Note: This series
contains excerpts and sample profiles from my 2006 Rookie Scouting
Portfolio, an FFToday.com publication available
for purchase. For details, sample material, and testimonials
for this compendium of game film study and dynasty league reports,
Running back is easily the position with the greatest opportunity
for a rookie to make an immediate impact on a fantasy owner’s
roster. The list of the best all-time rookie fantasy performances
for tailbacks clearly illustrates this fact:
|Rookie RBs At Their Best
For seven of the past eleven seasons, a rookie runner ended the
season no lower than 8th overall for fantasy RBs. Since rookie RBs
are rarely taken in the first two rounds of re-draft leagues, that’s
potentially quite a bargain for the discerning owner. I remember
drafting Clinton Portis in the 9th round of a re-draft league in
2002. Portis fell this far because he wasn’t the opening day
starter, but it was worth sitting on the player to see if he got
a shot at playing time. I did the same thing with Cadillac Williams
in the 5th round last season and he helped carry my team during
the first quarter of year until my next pick, Larry Johnson, took
over for Holmes.
The key is how many carries will the rookie see? Will the rookie
be the feature back from day one, or will he at least be the sure-fire
backup to the starter? Neither Dominic Davis nor Corey Dillon
were on this list, but their rookie stretch runs as injury substitutes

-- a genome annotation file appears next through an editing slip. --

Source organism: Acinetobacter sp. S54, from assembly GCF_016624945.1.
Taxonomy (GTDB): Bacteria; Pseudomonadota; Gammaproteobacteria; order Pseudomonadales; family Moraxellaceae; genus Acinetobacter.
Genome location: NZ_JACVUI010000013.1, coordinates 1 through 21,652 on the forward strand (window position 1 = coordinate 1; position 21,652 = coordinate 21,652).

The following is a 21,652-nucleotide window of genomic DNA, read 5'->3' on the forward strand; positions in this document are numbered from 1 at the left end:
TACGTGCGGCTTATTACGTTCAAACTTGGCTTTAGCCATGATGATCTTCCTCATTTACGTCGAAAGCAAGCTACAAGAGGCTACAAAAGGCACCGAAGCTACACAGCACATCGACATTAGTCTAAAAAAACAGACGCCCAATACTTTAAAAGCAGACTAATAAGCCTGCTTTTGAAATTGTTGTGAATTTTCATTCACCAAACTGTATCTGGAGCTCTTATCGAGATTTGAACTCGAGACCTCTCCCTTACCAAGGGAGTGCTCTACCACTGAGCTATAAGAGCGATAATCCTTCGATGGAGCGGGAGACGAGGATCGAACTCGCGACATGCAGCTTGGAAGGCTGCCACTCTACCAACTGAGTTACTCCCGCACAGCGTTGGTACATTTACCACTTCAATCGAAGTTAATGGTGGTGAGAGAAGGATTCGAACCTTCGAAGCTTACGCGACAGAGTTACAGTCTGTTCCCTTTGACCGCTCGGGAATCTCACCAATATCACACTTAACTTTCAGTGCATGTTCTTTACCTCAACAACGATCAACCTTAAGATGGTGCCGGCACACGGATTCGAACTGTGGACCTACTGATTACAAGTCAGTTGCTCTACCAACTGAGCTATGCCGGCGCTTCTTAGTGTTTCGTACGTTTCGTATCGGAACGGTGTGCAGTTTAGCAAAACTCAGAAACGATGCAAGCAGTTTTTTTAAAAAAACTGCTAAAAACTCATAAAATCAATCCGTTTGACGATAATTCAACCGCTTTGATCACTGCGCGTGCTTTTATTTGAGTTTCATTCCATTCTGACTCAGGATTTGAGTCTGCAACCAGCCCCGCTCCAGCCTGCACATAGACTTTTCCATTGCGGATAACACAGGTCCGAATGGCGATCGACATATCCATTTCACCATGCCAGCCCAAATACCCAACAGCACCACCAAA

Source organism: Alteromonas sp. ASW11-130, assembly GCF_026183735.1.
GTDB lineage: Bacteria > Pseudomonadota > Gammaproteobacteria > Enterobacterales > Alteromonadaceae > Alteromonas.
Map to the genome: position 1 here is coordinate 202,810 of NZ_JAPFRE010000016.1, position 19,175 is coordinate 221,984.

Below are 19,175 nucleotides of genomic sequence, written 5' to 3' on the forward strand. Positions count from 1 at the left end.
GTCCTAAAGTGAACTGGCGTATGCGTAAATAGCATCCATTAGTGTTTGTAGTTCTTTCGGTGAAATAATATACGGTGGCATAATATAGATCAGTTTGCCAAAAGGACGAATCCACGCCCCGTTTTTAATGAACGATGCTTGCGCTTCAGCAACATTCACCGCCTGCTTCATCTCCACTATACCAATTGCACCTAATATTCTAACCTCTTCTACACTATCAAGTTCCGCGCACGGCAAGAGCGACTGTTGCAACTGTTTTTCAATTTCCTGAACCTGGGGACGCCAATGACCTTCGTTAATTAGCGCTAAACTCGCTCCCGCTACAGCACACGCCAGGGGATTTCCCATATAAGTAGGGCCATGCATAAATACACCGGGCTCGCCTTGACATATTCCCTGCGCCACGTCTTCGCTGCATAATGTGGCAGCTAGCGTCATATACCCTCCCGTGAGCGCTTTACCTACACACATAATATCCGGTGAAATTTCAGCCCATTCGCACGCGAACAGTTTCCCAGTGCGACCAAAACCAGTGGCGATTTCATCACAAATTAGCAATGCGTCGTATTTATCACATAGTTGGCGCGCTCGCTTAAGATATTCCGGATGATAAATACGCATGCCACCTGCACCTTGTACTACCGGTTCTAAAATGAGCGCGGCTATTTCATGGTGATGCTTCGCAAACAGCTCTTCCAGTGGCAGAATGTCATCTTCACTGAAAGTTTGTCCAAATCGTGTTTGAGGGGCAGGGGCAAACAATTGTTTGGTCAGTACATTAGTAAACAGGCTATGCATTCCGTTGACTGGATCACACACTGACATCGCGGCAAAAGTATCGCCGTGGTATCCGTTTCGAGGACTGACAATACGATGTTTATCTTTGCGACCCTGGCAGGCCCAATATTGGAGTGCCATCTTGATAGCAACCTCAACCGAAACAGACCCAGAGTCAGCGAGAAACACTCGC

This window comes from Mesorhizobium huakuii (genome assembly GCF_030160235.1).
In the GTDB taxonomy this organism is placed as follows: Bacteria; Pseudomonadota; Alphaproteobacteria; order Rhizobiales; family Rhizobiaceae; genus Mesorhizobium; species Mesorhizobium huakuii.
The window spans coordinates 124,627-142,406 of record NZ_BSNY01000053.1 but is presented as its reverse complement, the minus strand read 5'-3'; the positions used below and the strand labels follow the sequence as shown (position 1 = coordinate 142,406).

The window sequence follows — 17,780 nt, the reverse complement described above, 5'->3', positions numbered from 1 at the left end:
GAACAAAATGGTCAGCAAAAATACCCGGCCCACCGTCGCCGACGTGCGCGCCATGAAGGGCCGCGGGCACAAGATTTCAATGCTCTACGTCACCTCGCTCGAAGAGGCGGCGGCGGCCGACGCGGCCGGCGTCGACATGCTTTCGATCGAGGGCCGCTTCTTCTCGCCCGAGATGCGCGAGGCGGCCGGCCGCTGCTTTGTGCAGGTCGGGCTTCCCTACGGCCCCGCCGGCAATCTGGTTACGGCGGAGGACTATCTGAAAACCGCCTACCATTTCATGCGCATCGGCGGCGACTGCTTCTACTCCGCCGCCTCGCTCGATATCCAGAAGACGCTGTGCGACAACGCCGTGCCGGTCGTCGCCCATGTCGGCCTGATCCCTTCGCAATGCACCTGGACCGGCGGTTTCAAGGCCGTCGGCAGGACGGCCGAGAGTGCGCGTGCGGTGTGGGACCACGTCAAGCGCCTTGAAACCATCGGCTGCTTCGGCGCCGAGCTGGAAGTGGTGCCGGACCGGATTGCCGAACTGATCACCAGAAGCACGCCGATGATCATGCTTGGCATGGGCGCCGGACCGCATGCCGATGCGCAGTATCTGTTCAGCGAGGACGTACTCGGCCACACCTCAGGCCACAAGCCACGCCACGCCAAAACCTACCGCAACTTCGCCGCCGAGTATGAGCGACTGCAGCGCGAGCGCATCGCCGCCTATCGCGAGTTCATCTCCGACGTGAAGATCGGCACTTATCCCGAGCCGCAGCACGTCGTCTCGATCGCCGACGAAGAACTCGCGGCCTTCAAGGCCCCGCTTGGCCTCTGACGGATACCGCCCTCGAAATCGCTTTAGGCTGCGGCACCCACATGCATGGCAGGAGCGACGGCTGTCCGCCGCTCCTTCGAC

for Edgerrin James and Kijana Carter, helped many owners win championships.
Last year I provided a historical analysis based on the last
54 years of rookie production tiered by rushing attempts. The
result was the same as with any NFL RB: A rookie that earns 300
or more carries in a season is going to put up fantasy quality
numbers equivalent to a #1 RB in an owner’s starting lineup.
Most of the rookies accomplishing this feat were highly touted
starters from opening day.
Rookies earning 250-299 carries are generally starters from opening
day or prospects that gradually earn more time as the season progresses.
Although the fantasy totals aren’t as impressive as the
300+ carry workhorses, the production is still worthy of a starting
roster spot to an owner. In some cases, these backs assume the
workhorse role at mid-season and carry fantasy owners down the
Talent and opportunity are the keys for a rookie runner to have
an immediate impact. The 2006 class is a deep pool of talent,
but many lack the prototypical size that to be viewed as sure-fire
starters. Still, there are some excellent multi-dimensional threats
among the prospects. Multi-dimensional skill is the theme for
this class of backs. Reggie Bush sits atop the draft board and
has rare talent. He evokes comparisons to Marshall Faulk and Gale
Sayers when the ball is in his hands—he is truly that exceptional.
After Bush, there are a few options just a notch below, and several
more runners with enough skills to make the most of an opportunity,
if given a chance.
|The Best And Worst By Category
||From a standpoint
of sheer force and size, Lendale White and Cedric Humes
are the picks, but in terms of yards after contact and
deflecting shots some of these RBs have more power than
meets the eye. Williams has the strength to push a pile
and Addai is an impressive inside runner.
are extremely difficult to knock off their feet without
wrapping up and they can spin away from a tackle for
impeccable record of fumbles per attempts in their college
careers. Terrence Whitehead and Brian Calhoun get an
honorable mention for their technique.
fly. Bush may have greater acceleration on the field,
but Jones-Drew has great long speed.
spot the cutback and also set up openings in the open